US Offers Aid as Iran Quake Kills 40 in Balochistan

The Baloch Hal
Troops scrambled in Balochistan Wednesday to aid the remote victims of an earthquake centred in nearby Iran, as the United States offered assistance and a strong aftershock jolted the region. The epicentre of Tuesday’s 7.8 magnitude quake lay in southeast Iran but all 40 deaths reported so far have been in Balochistan, where hundreds of mud-built homes suffered damage. The powerful tremor shook the ground and caused panic as far afield as Kuwait and the Indian capital New Delhi. Thousands of people evacuated towering residential and office buildings in Dubai. A new aftershock early Wednesday frayed nerves on the Iran-Pakistan border. The US Geological Survey measured its magnitude at 5.7. In Pakistan, officials said that regular army and paramilitary forces had deployed to help the relief effort after Tuesday’s quake brought down homes in the Mashkail area of Balochistan. Military helicopters carrying medical teams have been sent to the area while paramilitary troops are supplementing the relief efforts, they said. “The death toll is estimated at more than 40, including women and children,” Major Attiq Minhas of the paramilitary Frontier Corps Baluchistan told AFP at Dalbandin airport, around 250 kilometres from Mashkail. He said 650 personnel were involved in the rescue operation in Mashkail town and that so far medical staff had received 23 wounded people. Abdul Bari, a 32-year-old tailor who broke his leg, told AFP that his wife and children were fine, but feared that dozens of people from his neighbourhood had been killed or wounded. “I was on my way home from my tailoring shop when the earth started shaking and soon found myself on the ground with the wall of a house on me,” he told AFP in Dalbandin, after travelling for five and a half hours by taxi for help. “When I felt the tremors, I saw within seconds houses razed to the ground. It was like doomsday,” he said, while waiting for an army helicopter ambulance. “I saw three small children taken out from the debris of a collapsed wall by local people. Two were slightly injured while one seemed serious,” he added. UN chief Ban Ki-moon also expressed condolences after Tuesday’s disaster and said the “United Nations stands ready to help as necessary if asked to do so”. The quake struck in the afternoon with its epicentre around 80 kilometres east of the city of Khash, in the Iranian province of Sistan Balochistan, the USGS said. A local health official in Iran told the Fars news agency that more than 20 villages were probably “severely damaged”, based on initial reports. At least 27 people were hurt in Iran, according to a local governor speaking to the IRNA news agency, but there was no immediate confirmation of any deaths. The quake came a week after another struck near Iran’s Gulf port city of Bushehr, killing at least 30 people. The International Atomic Energy Agency reported that the latest quake had caused no damage to Iran’s nuclear power plant at Bushehr or any other nuclear facilities. David Rothery, who chairs the volcanoes, earthquakes and tsunamis course at Britain’s Open University, said the depth of Tuesday’s quake – 82 kilometres underground – would have lessened its impact. But he added that the area “is mountainous, and damage can be expected from landslides as well as because of poorly constructed buildings”.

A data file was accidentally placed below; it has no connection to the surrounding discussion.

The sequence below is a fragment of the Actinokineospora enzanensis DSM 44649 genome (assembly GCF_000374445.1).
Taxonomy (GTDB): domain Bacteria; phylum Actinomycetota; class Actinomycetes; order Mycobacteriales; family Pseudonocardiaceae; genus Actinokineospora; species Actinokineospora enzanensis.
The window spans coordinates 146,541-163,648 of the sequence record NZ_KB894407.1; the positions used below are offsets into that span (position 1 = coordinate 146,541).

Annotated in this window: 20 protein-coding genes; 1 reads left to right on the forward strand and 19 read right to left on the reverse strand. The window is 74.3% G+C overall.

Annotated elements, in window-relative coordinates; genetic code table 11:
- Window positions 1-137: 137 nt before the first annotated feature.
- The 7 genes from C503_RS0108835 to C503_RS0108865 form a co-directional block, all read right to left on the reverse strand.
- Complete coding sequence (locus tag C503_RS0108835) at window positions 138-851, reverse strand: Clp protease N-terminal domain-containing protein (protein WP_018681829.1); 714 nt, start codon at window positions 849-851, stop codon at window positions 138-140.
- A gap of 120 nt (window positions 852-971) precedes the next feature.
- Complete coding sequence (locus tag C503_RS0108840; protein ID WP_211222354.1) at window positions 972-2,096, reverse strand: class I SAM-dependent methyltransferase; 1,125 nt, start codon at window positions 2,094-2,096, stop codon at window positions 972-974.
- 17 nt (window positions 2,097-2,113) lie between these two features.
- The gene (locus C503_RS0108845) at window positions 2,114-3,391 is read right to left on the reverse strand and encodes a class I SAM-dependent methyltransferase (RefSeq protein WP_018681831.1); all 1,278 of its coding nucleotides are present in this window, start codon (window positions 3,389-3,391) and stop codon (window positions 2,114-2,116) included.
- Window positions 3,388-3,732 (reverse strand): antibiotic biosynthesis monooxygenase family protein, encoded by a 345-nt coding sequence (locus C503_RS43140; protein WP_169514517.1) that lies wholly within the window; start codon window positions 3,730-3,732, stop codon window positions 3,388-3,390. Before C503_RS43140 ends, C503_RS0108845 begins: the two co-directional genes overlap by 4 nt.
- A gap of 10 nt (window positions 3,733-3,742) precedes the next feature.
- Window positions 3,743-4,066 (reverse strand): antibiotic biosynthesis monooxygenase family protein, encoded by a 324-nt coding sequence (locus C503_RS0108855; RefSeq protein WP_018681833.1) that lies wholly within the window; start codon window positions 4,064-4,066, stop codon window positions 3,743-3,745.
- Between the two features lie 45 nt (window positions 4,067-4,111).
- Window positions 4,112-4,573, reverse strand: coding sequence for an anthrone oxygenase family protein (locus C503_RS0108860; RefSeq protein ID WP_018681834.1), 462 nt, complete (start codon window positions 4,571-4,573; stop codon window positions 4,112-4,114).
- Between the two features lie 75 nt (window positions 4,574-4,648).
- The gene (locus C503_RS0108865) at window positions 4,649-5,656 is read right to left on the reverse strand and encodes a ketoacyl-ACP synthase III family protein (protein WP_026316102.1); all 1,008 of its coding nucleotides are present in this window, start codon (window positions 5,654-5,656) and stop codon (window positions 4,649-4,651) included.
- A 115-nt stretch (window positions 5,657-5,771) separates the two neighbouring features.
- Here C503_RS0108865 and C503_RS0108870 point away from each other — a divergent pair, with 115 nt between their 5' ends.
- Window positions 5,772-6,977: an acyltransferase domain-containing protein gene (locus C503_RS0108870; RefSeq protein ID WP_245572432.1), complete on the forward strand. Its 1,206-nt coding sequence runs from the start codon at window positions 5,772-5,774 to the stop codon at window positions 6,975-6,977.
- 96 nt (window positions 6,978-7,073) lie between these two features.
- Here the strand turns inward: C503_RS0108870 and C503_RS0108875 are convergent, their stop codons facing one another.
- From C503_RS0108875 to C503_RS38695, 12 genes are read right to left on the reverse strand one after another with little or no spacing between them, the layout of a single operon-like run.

Boston Marathon bombing suspect reportedly identified
Law enforcement officials in Boston tell reporters that they may have identified the suspect thought responsible for Monday’s deadly bombing that has so far claimed three lives. Just after 1 p.m. local time on Wednesday, CNN reported that a suspect has apparently been identified, but no other details have been released at this time. It is unknown as to whether or not the suspect has been detained, and his name and identify have not been made public as of this time. According to CNN’s sources, surveillance video from a department store and a local television station are believed to have helped authorities identify the person sought responsible for Monday’s incident, which US President Barack Obama said on Tuesday is being investigated as an act of terror. CNN’s John King reports from Boston that the video footage helped police narrow in on a person being considered a suspect in the attack “to such detail, I’m told, that they believe they have a clear identification, including a facial image of a suspect.”

Afghanistan: Education under attack